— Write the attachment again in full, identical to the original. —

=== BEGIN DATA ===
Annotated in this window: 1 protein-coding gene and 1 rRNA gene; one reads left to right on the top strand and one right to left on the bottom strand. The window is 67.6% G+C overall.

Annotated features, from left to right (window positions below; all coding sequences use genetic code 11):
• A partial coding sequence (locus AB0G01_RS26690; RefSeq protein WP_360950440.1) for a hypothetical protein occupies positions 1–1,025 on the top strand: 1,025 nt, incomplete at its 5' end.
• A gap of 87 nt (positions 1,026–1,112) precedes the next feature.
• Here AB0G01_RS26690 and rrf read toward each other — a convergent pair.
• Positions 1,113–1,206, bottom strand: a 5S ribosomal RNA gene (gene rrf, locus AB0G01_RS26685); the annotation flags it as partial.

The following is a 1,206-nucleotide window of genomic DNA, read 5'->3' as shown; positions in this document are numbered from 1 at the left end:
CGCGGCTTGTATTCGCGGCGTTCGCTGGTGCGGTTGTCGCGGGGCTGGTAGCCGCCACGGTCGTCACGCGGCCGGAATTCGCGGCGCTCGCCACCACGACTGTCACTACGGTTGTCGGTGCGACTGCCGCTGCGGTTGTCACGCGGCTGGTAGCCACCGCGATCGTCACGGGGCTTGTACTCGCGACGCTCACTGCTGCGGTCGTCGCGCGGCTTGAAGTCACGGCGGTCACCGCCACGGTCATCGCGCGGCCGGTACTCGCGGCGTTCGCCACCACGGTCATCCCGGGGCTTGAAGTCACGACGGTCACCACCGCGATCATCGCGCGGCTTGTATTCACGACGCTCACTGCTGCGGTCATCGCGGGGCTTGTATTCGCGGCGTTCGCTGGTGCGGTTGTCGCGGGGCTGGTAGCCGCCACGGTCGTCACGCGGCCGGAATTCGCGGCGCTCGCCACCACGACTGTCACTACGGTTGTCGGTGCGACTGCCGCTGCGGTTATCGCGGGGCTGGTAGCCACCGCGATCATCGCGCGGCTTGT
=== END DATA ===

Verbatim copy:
Annotated in this window: 1 protein-coding gene and 1 rRNA gene; one reads left to right on the top strand and one right to left on the bottom strand. The window is 67.6% G+C overall.

Annotated features, from left to right (window positions below; all coding sequences use genetic code 11):
• A partial coding sequence (locus AB0G01_RS26690; RefSeq protein WP_360950440.1) for a hypothetical protein occupies positions 1–1,025 on the top strand: 1,025 nt, incomplete at its 5' end.
• A gap of 87 nt (positions 1,026–1,112) precedes the next feature.
• Here AB0G01_RS26690 and rrf read toward each other — a convergent pair.
• Positions 1,113–1,206, bottom strand: a 5S ribosomal RNA gene (gene rrf, locus AB0G01_RS26685); the annotation flags it as partial.

The following is a 1,206-nucleotide window of genomic DNA, read 5'->3' as shown; positions in this document are numbered from 1 at the left end:
CGCGGCTTGTATTCGCGGCGTTCGCTGGTGCGGTTGTCGCGGGGCTGGTAGCCGCCACGGTCGTCACGCGGCCGGAATTCGCGGCGCTCGCCACCACGACTGTCACTACGGTTGTCGGTGCGACTGCCGCTGCGGTTGTCACGCGGCTGGTAGCCACCGCGATCGTCACGGGGCTTGTACTCGCGACGCTCACTGCTGCGGTCGTCGCGCGGCTTGAAGTCACGGCGGTCACCGCCACGGTCATCGCGCGGCCGGTACTCGCGGCGTTCGCCACCACGGTCATCCCGGGGCTTGAAGTCACGACGGTCACCACCGCGATCATCGCGCGGCTTGTATTCACGACGCTCACTGCTGCGGTCATCGCGGGGCTTGTATTCGCGGCGTTCGCTGGTGCGGTTGTCGCGGGGCTGGTAGCCGCCACGGTCGTCACGCGGCCGGAATTCGCGGCGCTCGCCACCACGACTGTCACTACGGTTGTCGGTGCGACTGCCGCTGCGGTTATCGCGGGGCTGGTAGCCACCGCGATCATCGCGCGGCTTGT